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Thumper Review
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Thumper Review

Info
Developer

Drool

Publisher

Drool

Release date

August 2017

Digital price on release

£15.99

Game Modes

Single Player

Game Install Size

909.81MB

Formats

Xbox One (Review), PS4, Switch, PC

Massive thanks to

Drool

There’s a certain type of game that captures your heart, even when it’s tearing it apart. There’s a certain type of game that makes you want to throw the controller through the window, but you still wonder that if you spend just five minutes more with it, it might just get a little bit better. There’s a certain type of game that can make you feel like you have feet for hands, whilst on another day, when the sun is shining, you have become the god of gaming.

That type of game is Thumper.

Developers Drool released Thumper to critical acclaim in an award dripping 2016. Now it’s available on Xbox One, and it’s up to us to see what all the fuss has been about.

Well the premise is as simple as eggs, whereby you play a chrome space beetle that is travelling through a hellish void while fighting a giant demon head. And that’s all you need to know about the story.

The developer describes Thumper as a “rhythm violence” game and I feel that sums up the experience perfectly. Your chrome space beetle zooms along an on-rails track at a fair old crack of pace and you have to either turn, jump or fly over obstacles coming your way. You have two lives to waste – although you may never need them – in order to progress through each section. A life is generally replenished after each section is completed, so it’s not as hard as it sounds. The music arrives fast, as does the action, and you should be able to time your movement with the rhythm of the track. But of course, as you progress the action gets faster, the obstacles get trickier and your brain begins to melt out of your ears.

There are nine levels in all, but those nine have about 20 or so subsections to complete. You have mini-boss battles in these sections and of course an end of level boss level where you fight the hellish skull head. This is basically done by not missing any beats and hitting a power up that fires some damage at the boss itself. These get harder and harder as you progress, but if you can keep your mind together, you will end up victorious.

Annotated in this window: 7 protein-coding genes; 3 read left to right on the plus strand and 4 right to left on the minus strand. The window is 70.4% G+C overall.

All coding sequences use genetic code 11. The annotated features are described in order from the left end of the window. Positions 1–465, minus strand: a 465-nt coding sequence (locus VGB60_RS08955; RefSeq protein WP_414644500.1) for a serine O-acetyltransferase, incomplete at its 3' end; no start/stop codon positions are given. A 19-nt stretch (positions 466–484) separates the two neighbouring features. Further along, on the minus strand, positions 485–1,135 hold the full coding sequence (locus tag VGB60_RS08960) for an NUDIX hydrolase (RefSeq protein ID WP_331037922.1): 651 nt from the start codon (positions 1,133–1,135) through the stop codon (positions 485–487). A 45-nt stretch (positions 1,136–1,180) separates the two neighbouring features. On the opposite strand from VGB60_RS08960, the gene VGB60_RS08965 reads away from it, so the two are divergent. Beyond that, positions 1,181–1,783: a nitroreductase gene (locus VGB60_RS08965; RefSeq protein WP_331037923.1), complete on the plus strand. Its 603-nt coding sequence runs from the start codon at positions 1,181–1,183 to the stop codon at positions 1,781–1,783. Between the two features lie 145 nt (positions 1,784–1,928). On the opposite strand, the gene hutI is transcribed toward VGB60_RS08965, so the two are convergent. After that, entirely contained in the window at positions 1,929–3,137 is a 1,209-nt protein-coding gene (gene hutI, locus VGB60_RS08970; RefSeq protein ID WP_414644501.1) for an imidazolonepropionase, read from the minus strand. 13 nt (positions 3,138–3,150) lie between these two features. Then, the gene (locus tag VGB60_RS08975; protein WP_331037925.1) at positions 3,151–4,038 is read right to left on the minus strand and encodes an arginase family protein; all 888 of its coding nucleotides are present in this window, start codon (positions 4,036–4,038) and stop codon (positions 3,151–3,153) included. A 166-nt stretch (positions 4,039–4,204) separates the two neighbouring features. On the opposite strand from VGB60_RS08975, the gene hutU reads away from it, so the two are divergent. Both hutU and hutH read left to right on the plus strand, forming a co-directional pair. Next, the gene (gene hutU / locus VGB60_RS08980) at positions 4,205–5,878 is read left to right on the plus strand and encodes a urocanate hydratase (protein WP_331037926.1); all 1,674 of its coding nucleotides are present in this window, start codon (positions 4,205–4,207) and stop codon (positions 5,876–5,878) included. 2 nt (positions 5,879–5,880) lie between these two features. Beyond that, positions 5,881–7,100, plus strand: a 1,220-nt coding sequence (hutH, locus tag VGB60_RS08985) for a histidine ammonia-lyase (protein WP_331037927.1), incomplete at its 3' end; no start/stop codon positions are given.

I really do love this game and that’s even with me probably not being anywhere near its target market. That market is for someone with a decent level of gaming skill and more rhythm than a ten year old at a school disco. It’s a game that is so easy to pick up at the start, where it convinces you from the beginning that you’re okay at this game. Then when it has you fully hooked on it, the pain comes hard and fast. By that point you don’t care anymore because Thumper has you addicted to its fast paced lunacy and seat of your pants reaction gaming.

There are times where you question your sanity and the game starts to become too familiar, and maybe a bit samey in places, but the overall level design is so sublime and simple that you just have to keep going back for more. Thumper is also a game that you can easily dip in and out of if you have the willpower to walk away from it. It saves your progress after each section and each can take between one and two minutes to complete, depending on your skill level. Then after each section you get a grade depending on how your timings, reactions and rhythm skills are. To get the S grade on each of the nine levels acquires a god-like skill level and there are well earned achievements to reflect this.

The looks of Thumper are astonishing. Colours, abstract images and fast whirling lights fly past your eyes, wrecking your senses as you zoom through the game at high speed. It reminds me of the end of 2001: A Space Odyssey by Stanley Kubrick, but in HD. Play it with the lights off and some headphones on, because the sound also delivers an outstanding mixture of violent beats and electronic rushes that work brilliantly within the game. Like me, you might not remember a single track outside of your experience, but the minute you start the gameplay up again it all comes rushing back.

To conclude, I have loved my time with Thumper and will carry on loving this mad, mental, skill based music mayhem of a game. There are moments when you might feel it all gets too much and too similar, but take a break before going back and you’ve fall in love with it once again.

If you like skill based rhythm games then you have to purchase Thumper.

The pros

+ Level design
+ Sound and gameplay
+ Visuals
+ Addictive and accessible

The cons

- Can feel too similar in certain sections

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Psychedelic beats

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About The Author
Gareth Brierley (thelostisland)
I am a actor and a writer. I act quite a bit on stage, a little bit on tv and never on tuesdays. I have had some of my writing published and have written for TV and stage. I have been playing games since they begun and don't seem to be getting any better.